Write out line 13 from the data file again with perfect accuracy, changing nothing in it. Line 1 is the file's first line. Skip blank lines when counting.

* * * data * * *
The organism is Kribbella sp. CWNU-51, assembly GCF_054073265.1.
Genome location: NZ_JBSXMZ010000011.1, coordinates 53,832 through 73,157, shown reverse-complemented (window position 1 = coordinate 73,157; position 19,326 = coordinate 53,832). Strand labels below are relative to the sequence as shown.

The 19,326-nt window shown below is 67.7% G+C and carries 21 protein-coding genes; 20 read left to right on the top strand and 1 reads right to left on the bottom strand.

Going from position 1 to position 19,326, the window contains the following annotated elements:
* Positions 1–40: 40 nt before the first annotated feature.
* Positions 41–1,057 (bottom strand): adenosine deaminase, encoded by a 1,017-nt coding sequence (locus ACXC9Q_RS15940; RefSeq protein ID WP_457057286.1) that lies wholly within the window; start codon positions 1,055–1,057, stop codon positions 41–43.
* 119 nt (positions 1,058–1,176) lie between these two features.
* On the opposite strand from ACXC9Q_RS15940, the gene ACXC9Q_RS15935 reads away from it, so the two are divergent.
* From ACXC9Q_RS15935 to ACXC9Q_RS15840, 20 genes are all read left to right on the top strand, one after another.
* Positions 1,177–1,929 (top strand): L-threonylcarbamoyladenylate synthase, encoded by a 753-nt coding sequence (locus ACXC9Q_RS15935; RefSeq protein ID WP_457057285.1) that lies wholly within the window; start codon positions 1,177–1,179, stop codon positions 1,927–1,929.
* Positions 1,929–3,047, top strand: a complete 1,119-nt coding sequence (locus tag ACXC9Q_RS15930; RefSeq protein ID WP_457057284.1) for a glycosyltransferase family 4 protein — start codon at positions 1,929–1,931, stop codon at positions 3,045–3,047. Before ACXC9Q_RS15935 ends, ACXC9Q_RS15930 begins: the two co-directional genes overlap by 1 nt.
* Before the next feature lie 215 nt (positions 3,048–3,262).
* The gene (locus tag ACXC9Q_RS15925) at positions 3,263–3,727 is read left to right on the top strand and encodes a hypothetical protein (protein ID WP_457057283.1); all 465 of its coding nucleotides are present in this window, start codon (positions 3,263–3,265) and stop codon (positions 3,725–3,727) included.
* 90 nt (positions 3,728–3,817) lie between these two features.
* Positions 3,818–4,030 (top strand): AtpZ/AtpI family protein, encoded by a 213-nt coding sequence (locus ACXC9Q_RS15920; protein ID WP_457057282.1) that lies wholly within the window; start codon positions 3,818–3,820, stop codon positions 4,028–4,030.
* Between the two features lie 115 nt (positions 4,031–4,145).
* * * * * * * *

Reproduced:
* The gene (locus tag ACXC9Q_RS15925) at positions 3,263–3,727 is read left to right on the top strand and encodes a hypothetical protein (protein ID WP_457057283.1); all 465 of its coding nucleotides are present in this window, start codon (positions 3,263–3,265) and stop codon (positions 3,725–3,727) included.